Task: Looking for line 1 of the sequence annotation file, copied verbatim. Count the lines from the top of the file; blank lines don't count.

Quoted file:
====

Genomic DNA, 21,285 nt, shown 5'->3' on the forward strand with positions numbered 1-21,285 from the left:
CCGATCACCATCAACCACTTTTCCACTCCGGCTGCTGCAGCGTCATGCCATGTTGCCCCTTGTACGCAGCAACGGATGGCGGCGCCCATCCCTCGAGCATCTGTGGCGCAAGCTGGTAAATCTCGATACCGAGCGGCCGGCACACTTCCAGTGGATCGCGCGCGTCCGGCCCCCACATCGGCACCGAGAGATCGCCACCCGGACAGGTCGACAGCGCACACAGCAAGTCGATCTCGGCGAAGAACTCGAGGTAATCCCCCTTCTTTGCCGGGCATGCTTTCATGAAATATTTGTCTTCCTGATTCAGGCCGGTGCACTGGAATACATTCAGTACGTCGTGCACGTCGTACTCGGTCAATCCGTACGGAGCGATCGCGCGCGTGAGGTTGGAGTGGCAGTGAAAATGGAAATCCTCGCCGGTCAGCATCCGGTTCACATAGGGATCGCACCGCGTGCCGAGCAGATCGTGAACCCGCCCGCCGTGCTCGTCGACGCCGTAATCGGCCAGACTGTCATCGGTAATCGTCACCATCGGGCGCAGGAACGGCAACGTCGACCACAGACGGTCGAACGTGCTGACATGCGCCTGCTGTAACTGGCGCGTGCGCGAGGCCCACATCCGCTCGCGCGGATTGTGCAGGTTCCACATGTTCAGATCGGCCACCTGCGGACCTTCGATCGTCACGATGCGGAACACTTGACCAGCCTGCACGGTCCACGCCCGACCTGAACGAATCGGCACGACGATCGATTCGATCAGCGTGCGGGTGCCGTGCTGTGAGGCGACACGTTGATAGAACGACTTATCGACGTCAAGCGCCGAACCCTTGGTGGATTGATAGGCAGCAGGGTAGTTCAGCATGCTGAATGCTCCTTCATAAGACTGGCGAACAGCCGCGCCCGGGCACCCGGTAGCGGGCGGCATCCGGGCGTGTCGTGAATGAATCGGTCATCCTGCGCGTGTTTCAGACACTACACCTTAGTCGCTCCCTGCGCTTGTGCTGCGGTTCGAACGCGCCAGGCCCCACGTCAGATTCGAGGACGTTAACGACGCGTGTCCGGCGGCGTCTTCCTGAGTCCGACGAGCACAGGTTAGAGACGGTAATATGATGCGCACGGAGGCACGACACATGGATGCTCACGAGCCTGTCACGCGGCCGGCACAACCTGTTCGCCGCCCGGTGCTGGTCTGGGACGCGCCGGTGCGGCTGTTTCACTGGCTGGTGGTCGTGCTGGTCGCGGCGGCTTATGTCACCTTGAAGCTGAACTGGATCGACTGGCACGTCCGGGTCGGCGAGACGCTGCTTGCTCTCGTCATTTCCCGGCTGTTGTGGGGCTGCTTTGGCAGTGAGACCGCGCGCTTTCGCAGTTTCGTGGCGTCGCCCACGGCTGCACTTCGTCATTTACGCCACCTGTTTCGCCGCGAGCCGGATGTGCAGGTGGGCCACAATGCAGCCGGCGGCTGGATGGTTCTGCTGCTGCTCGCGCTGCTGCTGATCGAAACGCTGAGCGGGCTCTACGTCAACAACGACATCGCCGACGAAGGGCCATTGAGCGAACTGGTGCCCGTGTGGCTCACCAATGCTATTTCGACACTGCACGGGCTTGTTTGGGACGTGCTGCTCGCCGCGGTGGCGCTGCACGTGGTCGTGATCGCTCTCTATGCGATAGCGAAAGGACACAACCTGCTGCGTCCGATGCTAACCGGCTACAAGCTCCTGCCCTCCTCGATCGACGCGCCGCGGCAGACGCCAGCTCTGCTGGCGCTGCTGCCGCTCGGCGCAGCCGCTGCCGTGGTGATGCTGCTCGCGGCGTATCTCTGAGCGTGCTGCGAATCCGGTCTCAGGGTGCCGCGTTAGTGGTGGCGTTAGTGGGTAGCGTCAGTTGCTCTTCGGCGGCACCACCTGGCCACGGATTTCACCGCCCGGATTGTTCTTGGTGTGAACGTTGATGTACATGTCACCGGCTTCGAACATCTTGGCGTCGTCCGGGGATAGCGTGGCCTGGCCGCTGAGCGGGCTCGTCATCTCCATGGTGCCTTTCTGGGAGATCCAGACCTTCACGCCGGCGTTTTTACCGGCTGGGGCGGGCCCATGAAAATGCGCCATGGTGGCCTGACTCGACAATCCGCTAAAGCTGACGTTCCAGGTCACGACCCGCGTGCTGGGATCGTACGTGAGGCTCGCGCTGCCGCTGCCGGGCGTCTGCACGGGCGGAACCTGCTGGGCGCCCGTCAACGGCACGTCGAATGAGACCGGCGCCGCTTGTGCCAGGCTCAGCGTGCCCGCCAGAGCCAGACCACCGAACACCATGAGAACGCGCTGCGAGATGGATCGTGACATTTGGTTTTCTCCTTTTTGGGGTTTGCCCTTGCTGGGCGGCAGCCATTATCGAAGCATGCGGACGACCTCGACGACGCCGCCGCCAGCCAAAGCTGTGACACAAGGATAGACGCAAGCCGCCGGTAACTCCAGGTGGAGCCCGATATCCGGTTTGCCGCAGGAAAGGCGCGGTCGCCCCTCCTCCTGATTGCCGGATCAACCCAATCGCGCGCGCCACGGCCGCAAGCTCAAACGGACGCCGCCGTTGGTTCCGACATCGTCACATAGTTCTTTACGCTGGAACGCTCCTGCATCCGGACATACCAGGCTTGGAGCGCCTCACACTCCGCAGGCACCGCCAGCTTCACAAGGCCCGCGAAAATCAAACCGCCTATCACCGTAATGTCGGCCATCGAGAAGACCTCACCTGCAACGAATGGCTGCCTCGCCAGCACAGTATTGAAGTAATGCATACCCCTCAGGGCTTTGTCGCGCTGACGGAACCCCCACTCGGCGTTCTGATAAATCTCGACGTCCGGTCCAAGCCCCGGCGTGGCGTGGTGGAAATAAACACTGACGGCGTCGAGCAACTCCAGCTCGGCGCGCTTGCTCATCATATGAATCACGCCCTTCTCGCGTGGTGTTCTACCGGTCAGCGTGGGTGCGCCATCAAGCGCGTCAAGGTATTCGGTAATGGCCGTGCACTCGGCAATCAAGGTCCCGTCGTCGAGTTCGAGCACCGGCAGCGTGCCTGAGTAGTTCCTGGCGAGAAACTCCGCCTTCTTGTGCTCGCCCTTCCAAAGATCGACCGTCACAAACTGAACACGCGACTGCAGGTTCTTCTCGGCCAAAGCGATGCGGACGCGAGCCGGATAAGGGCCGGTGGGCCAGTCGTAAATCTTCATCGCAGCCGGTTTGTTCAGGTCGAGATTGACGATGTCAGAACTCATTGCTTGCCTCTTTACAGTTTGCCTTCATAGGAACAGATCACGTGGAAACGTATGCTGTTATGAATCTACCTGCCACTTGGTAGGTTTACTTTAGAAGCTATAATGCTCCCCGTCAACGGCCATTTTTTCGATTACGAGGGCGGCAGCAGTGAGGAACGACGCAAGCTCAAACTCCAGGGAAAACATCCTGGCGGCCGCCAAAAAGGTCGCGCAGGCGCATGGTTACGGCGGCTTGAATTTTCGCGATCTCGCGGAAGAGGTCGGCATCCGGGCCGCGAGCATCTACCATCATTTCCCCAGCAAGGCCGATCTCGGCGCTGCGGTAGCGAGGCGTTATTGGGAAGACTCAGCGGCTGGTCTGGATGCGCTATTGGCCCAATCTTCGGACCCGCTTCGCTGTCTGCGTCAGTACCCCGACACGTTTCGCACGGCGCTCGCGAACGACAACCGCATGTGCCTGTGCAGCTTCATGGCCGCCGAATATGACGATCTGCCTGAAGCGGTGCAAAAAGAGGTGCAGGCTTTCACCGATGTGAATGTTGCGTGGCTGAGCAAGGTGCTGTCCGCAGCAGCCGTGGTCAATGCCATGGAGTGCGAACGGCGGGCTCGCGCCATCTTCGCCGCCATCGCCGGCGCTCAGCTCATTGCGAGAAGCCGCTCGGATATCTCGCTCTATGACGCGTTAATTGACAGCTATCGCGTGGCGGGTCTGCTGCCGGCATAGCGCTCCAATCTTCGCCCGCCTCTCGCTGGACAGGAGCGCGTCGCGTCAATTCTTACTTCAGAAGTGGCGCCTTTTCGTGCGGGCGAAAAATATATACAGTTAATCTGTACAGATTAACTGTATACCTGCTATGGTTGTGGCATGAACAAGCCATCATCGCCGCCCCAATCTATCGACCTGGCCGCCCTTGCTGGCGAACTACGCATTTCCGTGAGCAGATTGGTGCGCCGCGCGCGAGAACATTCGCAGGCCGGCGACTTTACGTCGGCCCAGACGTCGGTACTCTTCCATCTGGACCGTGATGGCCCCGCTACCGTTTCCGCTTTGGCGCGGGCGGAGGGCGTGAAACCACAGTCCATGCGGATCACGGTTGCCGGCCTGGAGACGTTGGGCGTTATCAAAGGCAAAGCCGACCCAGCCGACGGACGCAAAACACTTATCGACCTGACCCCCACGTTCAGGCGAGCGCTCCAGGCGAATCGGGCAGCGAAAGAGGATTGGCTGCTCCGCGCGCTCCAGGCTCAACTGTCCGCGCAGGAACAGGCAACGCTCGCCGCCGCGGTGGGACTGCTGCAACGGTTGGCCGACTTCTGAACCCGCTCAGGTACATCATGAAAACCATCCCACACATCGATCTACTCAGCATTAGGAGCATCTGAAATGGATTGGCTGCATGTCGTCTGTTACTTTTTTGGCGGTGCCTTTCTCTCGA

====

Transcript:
Genomic DNA, 21,285 nt, shown 5'->3' on the forward strand with positions numbered 1-21,285 from the left: